City Newsstand and City News Café is located at 4018 N. Cicero Ave.
Freehling Pot and Pan Co.
Long before retailers began to view the South Side’s Hyde Park as an untapped oasis for brand name chain stores, the mom-and-pop speciality cookware store Freehling Pot and Pan has made East 53rd Street a shopping destination. Owner Sue Freehling sells knives, utensils, pans and bakeware for residents on a college student's budget up to pricier, restaurant-quality items all from an inviting, if a little cramped, storefront. Go there to add a much-needed tool to your cooking arsenal, or to get ideas for your next foodie experiment. Sue helped me pick out my first can opener in 2008, and it’s still going strong. —Rachel Cromidas
Freehling Pot and Pan Co. is located at 1365 E. 53rd St.
If you need a little magic in your life, head to this Lincoln Square shop to learn a few new tricks (or, if you prefer, illusions). Magic Inc. bills itself as the oldest, continuously family-run brick and mortar magic store in North America and it caters to professionals as well as magic fans who are just starting to take an interest in the art. The shop is full of all types of supplies and clients include some big name magicians. But if you want to just learn some basic magic skills they’ve got those as well along with the instruction materials. The shop also offers a magic camp for budding magicians to perfect their act. Probably the most fun, interactive aspect of their store is the quality customer service. The shop is staffed primarily by magicians, friendly and eager to share their skills, so you’ll likely enjoy a few tricks and plenty of interesting and informative conversation when you stop by. — Lisa White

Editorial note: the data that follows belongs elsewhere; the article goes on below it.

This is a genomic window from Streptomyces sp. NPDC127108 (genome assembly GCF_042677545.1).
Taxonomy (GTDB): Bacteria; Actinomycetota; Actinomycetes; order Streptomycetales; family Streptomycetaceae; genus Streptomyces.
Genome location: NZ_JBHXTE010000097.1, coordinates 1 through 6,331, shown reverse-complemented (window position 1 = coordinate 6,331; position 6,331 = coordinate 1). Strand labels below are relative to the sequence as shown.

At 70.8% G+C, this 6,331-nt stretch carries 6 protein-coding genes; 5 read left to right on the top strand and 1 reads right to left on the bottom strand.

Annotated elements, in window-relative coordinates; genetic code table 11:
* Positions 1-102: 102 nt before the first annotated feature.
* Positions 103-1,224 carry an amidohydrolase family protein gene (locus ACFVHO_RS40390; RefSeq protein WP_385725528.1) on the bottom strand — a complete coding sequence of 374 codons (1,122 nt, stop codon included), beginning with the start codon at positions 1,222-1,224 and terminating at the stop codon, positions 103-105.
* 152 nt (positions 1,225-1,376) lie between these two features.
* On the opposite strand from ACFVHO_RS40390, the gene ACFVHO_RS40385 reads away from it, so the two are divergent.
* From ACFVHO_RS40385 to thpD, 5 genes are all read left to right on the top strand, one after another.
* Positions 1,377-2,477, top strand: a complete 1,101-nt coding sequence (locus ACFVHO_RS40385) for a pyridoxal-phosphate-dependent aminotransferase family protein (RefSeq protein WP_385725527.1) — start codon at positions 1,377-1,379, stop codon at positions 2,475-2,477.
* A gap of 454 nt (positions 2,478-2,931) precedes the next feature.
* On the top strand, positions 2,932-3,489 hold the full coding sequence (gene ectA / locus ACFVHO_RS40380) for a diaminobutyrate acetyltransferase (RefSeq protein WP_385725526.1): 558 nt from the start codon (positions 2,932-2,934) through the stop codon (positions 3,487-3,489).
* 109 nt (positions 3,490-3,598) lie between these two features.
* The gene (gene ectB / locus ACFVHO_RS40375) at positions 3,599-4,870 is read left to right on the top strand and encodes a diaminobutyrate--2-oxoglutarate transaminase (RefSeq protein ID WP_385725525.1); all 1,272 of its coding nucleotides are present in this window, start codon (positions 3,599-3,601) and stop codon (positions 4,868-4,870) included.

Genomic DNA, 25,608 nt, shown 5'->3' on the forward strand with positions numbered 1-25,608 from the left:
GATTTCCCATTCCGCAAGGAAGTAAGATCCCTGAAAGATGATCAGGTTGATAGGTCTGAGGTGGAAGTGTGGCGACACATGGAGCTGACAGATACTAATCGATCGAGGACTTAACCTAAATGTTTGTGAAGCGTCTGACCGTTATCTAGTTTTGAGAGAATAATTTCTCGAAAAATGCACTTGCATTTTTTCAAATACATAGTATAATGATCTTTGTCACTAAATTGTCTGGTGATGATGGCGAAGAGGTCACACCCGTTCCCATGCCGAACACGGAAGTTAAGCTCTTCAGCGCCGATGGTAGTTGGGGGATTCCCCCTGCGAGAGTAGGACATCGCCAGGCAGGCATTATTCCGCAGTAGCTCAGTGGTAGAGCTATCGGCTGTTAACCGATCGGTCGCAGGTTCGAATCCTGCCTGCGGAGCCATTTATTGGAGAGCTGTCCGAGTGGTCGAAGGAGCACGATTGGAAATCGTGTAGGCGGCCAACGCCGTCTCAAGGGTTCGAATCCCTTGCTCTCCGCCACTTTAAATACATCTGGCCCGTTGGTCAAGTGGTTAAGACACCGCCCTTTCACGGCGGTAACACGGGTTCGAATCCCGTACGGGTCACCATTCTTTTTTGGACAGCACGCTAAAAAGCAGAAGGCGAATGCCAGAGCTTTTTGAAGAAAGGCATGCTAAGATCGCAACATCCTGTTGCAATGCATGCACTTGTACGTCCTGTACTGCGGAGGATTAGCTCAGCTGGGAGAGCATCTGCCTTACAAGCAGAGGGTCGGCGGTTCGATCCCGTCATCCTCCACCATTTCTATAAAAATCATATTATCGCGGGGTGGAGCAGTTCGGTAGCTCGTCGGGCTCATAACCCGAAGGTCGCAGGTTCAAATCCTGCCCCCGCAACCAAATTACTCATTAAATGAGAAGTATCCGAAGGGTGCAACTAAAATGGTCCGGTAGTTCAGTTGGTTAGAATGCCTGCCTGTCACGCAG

Magic Inc. is located at 5082 N. Lincoln Ave.
Inside the deco Chicago Mens Wear facade sits a shop so unadorned, one may wonder if the simple shelves of spices are for storage or for sale. Owner and curator Steven Tobiason doesn’t care for frills or too much talk. Here, the spices are what matter most. Epic began as a peppercorn purveyor, offering the Chicago culinary community the best black tellicherry, white, pink and green peppercorns available, but Tobiason soon learned that convincing kitchens of the humble peppercorn’s worth was a task too tall to stand alone. He started retail as a side project to the wholesale business, but word quickly spread among the bartending community that Epic carried cinchona bark, an essential ingredient in tonic syrup, and now the storefront is booming with loyal buyers. Tobiason and his staff are incredibly knowledgeable and their prices are tough, if not impossible, to beat. The shop is open to the public six days a week, where home chefs can stock up on house blends of Jamaican Jerk or a piquant Adobo pepper, vibrant star anise and a fine Garam Masala. — Kristine Sherred
Epic Spices is located at 1725 W. Chicago Ave.